Housing and real estate prices have risen drastically in recent years, making it unaffordable for many Lebanese to live in Beirut and other large cities. Currently, 45 percent of houses in Beirut are leased under the old rent law, which is causing a shortage of land available for real estate development. The reform of the rent law in a gradual and fair way that protects lower income families could alleviate land shortages and add about 2 million square meters of new properties suitable for development. This would likely stabilize and decrease housing prices in the medium term.

Domestic and foreign investments have also been inflating residential and construction prices in Lebanon. The relative stability of Lebanon’s economy after the 2008 global financial crisis drove a flow of capital to lower-risk and longer-term investments in Lebanon’s real estate. This makes the regulation of real estate transaction revenues a necessity, including the revision of real estate taxes.

Much of this investment has come from the well-lined pockets of the Gulf. One way to maintain foreign investment and control its inflationary impacts involves modifying foreign ownership laws. Following the system adopted by England, foreign ownership can be modified from a “property ownership” system to a “lease ownership system”; or by restructuring registration fees, which distinguishes between Lebanese and foreigners.

Beirut has become one of the most expensive cities in the world, and the purchasing power of Lebanese citizens declined by about 40 percent since 2005. Debating salary increases will not suffice. The Lebanese government should develop a comprehensive vision to improve the quality of life of its citizens, including a revision of agriculture, energy, real estate and tax policies.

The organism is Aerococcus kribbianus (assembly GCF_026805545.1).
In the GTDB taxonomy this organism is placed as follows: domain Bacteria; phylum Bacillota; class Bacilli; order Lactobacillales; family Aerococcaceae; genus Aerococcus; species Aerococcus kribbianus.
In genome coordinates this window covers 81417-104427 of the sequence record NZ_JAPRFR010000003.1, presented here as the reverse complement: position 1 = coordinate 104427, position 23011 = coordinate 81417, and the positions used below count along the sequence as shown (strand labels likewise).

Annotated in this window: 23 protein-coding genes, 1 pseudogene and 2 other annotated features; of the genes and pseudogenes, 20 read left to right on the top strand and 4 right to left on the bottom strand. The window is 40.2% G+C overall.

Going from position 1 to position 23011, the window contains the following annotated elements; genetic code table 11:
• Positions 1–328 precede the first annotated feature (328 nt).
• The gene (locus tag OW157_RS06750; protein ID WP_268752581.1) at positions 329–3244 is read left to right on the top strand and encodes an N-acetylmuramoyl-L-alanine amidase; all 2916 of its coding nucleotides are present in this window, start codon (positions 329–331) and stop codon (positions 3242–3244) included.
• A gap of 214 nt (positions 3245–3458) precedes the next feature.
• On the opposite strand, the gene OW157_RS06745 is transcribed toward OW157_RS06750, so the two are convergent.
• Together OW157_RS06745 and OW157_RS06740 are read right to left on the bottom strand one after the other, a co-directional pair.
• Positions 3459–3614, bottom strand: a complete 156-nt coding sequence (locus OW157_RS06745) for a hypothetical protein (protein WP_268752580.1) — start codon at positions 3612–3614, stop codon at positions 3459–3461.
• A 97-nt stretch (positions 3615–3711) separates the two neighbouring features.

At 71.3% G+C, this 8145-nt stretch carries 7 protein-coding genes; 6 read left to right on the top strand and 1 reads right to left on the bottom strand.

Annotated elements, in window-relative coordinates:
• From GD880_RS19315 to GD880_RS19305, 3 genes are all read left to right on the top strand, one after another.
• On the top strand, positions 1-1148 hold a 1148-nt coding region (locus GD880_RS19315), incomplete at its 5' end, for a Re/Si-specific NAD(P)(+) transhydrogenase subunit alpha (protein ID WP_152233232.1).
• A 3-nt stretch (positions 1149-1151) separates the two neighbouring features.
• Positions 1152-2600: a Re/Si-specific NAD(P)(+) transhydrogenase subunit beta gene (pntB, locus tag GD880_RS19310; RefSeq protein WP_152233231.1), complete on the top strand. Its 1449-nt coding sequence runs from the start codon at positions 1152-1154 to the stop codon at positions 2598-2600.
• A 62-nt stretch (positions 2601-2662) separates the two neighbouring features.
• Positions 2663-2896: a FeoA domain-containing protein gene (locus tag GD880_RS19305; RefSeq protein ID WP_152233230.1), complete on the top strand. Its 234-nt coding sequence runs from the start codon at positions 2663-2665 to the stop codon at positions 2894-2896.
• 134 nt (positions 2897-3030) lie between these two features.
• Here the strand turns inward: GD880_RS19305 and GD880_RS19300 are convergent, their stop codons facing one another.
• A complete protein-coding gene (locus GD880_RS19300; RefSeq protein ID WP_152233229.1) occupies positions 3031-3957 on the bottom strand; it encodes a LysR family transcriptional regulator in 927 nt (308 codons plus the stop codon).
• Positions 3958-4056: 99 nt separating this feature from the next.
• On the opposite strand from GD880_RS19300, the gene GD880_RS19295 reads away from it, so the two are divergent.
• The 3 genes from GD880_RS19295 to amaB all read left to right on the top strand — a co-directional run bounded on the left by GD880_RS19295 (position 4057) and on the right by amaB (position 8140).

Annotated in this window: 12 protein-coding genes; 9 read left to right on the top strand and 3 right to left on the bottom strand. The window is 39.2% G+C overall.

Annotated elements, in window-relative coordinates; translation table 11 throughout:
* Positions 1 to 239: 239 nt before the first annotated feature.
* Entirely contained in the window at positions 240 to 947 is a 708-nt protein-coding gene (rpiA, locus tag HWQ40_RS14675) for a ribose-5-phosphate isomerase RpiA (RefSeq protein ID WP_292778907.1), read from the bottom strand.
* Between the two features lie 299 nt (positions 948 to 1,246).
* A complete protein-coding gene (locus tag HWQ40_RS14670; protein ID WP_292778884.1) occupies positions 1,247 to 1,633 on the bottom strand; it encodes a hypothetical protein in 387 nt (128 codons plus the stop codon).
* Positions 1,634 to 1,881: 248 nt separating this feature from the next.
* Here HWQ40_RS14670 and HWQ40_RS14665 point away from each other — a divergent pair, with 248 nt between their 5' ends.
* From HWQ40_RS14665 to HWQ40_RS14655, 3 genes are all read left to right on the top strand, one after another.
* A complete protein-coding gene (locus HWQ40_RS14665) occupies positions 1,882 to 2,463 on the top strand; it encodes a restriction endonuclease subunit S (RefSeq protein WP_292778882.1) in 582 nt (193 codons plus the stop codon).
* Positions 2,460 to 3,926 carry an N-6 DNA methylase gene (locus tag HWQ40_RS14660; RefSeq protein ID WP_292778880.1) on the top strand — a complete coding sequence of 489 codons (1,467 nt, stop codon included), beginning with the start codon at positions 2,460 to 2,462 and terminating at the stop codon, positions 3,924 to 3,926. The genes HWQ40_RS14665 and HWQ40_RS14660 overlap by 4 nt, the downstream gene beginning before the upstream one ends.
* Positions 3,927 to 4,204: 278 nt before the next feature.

Georges Pierre Sassine holds a master’s degree in public policy from Harvard University’s John F. Kennedy School of Government. He writes about Lebanon’s public policy issues at

A version of this article appeared in the January 2013 print edition of Executive Magazine, on page 56.

(Executive Magazine: a leading business, economics and policy magazine in Lebanon and the Middle East)

By Georges Pierre Sassine

A version of this article appeared in the print edition of Annahar Newspaper on October 20, 2012.

Lebanese politicians, economists, and businessmen are debating the recent government proposal to raise public sector salaries. However, the debate is ignoring the fundamental question of whether salary increases are enough to improve the quality of life of Lebanese citizens.